There are few areas of a healthcare facility that benefit more from smart and strategic planning and diligent attention than the operating room. That’s the assessment of Lewis Lefteroff, managing partner of Opus Solutions. For the past several years, Opus Solutions has been helping healthcare systems get a handle on their ORs.
Opus Solutions grew out of improvement efforts that Lefteroff and his colleagues engaged in while working on the manufacturing side of Johnson & Johnson. They shared their insights, offering them up to customers and partners.
“We had no intention of starting a consulting business,” Lefteroff says. “It was basically a response to people from hospitals saying we need to do this. So we learned how to translate what was helping us improve on the manufacturing side into improving in healthcare delivery.”
As Opus Solutions has worked with a range of clients, they’ve found the operating suite is one of the places where adjustments yield the most significant results.
“We do a lot of work in the OR across the perioperative spectrum,” notes Lefteroff. “A big piece of that work is in the area of instrument flow, making sure that surgeons have what they need when they need it and it’s ready to go.”
The supply management in the OR doesn’t stop at making sure the right equipment is there. It’s equally important to be certain that the equipment is ready when it’s needed.
“Timeliness with instruments relates directly to quality,” Lefteroff says. “If you don’t have the instruments you need, you’re tempted to do things that are less than ideal, like more flash sterilization. We make sure our clients don’t have to compromise like that. And timeliness means that you’re not searching, because any time you’re searching you’re diverted from the procedure, so you end up with patients in the operating room longer than you’d like them to be.”
Improved management of instruments might be a relatively easy goal to name, but putting a solid solution into practice is another matter.
“Instruments in the OR is this point where dozens of value streams meet and integrate,” says Lefteroff. “Besides all the patients, the staff, the physicians, the anesthesiologists, and the techs, you’ve got your internal transport systems, you’ve got your instruments that you process internally, and you’ve got the things that you’re borrowing from somebody else. Everything’s coming together and getting those pieces to match up and synchronize is a huge challenge.”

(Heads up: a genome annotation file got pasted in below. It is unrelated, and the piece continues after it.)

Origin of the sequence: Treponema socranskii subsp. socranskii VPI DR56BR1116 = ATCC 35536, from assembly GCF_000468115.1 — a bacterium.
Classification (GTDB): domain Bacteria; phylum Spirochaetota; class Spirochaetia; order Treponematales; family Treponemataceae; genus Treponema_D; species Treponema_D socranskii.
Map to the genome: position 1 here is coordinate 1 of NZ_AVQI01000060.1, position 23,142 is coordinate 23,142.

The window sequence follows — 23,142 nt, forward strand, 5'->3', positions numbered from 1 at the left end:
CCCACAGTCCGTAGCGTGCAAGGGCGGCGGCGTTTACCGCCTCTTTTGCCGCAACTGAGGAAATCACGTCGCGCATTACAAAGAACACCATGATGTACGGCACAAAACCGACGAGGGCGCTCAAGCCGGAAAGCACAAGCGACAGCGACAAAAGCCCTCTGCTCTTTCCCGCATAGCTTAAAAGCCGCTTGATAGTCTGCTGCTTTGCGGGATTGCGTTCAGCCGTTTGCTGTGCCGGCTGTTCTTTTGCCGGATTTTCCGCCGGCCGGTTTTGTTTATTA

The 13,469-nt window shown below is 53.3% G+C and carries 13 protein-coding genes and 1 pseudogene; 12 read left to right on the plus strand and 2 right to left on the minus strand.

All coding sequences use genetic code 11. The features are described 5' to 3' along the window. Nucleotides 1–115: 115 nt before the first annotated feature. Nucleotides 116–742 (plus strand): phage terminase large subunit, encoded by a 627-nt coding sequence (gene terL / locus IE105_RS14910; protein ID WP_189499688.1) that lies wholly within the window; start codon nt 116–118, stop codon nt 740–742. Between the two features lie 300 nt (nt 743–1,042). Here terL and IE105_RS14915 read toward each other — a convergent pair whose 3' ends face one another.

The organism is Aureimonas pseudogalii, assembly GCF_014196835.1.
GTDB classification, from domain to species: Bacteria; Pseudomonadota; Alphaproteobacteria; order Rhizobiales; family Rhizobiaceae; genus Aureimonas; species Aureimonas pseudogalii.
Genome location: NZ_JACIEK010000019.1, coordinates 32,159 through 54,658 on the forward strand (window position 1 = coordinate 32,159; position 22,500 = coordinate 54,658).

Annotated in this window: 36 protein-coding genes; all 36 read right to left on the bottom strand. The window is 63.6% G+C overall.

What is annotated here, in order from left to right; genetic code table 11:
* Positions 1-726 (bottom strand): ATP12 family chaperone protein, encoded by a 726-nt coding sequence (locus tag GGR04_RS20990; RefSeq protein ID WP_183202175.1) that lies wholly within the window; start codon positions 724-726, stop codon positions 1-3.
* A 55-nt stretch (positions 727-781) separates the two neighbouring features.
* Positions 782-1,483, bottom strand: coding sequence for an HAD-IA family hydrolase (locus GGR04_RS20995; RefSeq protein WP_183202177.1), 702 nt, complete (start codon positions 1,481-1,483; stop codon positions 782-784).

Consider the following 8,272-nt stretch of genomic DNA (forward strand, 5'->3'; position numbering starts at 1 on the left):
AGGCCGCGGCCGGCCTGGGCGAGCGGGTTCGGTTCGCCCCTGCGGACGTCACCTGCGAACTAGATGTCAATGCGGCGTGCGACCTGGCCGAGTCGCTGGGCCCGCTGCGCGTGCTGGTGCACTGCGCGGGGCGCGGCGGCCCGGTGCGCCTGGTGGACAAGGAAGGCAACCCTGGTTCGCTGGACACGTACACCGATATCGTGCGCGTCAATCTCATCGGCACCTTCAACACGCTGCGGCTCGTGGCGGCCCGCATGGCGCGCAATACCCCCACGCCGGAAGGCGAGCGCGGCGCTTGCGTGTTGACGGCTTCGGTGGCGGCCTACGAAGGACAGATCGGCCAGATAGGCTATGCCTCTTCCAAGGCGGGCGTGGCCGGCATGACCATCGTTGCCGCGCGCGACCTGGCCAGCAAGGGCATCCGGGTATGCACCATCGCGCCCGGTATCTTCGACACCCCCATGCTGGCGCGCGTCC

An important strategy employed by Opus Solutions centers on facilitating stronger communication between the individual members of the healthcare staff who operate with impressive expertise but don’t always have established avenues to share their knowledge.
Implementing effective supply management and communication plans can make a significant impact. Reducing confusion allows for greater focus on the most critical tasks in the hospital and turnaround times are improved considerably.
That work is only the start. Lefteroff tells the story of revisiting an early client years later, expecting that the continued success of implemented solutions meant there was little need for additional problem-solving. That wasn’t quite the case.
“I asked them if they were out of things to improve now, and they said, ‘No, we’re actually just better at improving, so there’s that much more to improve on,’” he reports.
Appropriately, Opus Solutions doesn’t settle for standing still with their own methodology. The consultants have recently forged a partnership with Digital Medical, expanding the scope of what they can offer to clients. Previously, they stuck with whatever technology platform a facility already had in place, but now Opus can provide a complete solution, right down to the scheduling software.
Many hospitals are looking for a broad, turnkey solution to correct issues they have in place. Beyond simply identifying shortcomings and developing a plan, facilities benefit from having an external partner who can help them manage that change, Lefteroff says.
“That’s what we do,” he adds. “We help healthcare facilities go in and fundamentally blow up their process, take it apart, look at what’s value-added, and put those value-added pieces back in an order that makes sense. We bring expertise in terms of processes because we’ve done it a few times and we know the language and the basic pieces. What we really bring is that process knowledge of how do you take different pieces of a process that go together and synchronize them.”